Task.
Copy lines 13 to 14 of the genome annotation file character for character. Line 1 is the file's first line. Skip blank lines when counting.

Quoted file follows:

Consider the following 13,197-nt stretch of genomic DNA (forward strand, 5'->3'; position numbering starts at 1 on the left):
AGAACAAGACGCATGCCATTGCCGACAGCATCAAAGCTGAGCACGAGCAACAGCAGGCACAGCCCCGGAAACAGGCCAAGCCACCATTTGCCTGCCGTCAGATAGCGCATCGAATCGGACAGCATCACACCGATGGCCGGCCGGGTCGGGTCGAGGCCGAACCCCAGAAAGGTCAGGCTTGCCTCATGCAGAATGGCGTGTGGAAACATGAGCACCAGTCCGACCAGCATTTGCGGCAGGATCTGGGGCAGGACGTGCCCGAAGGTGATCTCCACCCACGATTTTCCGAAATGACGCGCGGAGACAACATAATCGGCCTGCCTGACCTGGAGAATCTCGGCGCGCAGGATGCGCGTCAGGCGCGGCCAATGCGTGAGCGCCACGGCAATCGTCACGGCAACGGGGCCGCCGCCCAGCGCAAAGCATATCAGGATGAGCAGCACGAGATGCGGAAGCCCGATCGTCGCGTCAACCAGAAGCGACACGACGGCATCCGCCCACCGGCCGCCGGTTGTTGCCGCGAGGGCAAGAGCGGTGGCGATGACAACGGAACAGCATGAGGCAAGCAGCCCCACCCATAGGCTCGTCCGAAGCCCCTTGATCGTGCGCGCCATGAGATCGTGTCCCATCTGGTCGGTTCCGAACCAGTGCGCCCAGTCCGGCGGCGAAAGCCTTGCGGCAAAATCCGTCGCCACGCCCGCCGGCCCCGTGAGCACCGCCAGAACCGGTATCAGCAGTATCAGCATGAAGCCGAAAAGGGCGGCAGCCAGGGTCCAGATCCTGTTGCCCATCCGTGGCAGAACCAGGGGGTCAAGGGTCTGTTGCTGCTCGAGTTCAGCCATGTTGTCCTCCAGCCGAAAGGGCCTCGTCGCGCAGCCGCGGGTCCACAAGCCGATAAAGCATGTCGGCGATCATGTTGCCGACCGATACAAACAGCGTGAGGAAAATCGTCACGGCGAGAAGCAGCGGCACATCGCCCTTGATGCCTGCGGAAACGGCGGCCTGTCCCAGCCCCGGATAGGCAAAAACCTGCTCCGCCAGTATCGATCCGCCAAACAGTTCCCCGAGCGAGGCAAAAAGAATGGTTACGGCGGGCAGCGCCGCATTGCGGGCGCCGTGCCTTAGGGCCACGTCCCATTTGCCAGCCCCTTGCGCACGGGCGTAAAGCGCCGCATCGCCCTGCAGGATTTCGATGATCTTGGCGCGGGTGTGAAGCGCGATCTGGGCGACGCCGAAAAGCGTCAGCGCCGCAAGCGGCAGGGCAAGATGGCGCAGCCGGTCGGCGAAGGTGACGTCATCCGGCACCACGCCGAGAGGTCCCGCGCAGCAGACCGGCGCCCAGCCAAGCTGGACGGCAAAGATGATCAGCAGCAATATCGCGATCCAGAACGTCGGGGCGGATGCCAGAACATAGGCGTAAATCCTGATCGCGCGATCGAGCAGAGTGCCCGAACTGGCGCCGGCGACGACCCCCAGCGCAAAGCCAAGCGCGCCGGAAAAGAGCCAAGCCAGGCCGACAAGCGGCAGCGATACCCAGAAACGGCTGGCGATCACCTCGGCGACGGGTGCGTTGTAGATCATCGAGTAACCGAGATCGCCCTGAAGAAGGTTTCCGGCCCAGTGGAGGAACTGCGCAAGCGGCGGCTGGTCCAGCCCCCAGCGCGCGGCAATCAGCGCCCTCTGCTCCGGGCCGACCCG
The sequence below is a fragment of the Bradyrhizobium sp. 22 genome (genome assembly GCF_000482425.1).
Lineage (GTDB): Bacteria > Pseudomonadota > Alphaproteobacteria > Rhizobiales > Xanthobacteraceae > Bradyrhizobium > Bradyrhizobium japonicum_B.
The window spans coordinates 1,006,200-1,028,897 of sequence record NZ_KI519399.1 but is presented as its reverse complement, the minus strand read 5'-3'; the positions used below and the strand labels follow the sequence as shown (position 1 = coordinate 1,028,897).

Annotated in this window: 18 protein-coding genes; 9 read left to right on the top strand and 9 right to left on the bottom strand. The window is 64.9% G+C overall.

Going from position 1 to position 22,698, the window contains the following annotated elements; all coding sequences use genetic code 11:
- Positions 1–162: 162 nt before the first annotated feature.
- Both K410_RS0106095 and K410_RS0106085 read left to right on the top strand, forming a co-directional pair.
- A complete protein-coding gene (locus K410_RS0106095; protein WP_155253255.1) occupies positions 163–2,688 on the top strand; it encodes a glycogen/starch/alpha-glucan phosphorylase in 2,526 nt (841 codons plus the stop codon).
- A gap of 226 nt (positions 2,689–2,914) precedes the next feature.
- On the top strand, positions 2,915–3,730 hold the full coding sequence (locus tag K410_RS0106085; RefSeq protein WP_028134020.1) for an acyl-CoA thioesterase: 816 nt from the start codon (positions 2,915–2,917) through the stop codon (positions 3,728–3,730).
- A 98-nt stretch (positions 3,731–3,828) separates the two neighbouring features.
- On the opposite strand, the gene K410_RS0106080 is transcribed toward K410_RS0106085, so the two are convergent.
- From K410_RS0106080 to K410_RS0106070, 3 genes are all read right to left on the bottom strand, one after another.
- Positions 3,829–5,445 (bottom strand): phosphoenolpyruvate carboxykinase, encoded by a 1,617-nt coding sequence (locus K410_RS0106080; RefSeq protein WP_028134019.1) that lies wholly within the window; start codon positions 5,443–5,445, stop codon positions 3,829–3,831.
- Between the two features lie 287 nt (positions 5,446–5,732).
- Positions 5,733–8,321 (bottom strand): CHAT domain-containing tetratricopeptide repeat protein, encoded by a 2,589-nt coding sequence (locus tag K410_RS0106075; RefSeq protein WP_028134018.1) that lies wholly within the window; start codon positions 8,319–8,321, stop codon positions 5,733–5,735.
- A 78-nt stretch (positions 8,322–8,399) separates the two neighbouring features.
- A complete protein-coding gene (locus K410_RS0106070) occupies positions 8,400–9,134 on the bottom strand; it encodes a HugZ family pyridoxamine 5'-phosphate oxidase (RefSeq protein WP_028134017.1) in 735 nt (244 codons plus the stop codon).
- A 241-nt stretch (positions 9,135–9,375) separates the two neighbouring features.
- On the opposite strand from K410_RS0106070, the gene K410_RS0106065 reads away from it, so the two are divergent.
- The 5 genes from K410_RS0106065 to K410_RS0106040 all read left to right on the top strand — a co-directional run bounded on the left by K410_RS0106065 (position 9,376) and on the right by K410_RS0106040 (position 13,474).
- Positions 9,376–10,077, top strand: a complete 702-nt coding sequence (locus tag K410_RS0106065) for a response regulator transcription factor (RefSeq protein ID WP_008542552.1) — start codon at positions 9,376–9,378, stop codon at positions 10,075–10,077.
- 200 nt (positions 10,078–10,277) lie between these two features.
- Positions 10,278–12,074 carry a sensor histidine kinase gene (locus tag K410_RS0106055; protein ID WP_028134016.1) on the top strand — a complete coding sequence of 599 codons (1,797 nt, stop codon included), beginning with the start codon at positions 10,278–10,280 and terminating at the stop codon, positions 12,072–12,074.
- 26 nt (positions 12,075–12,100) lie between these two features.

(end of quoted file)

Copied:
- A 98-nt stretch (positions 3,731–3,828) separates the two neighbouring features.
- On the opposite strand, the gene K410_RS0106080 is transcribed toward K410_RS0106085, so the two are convergent.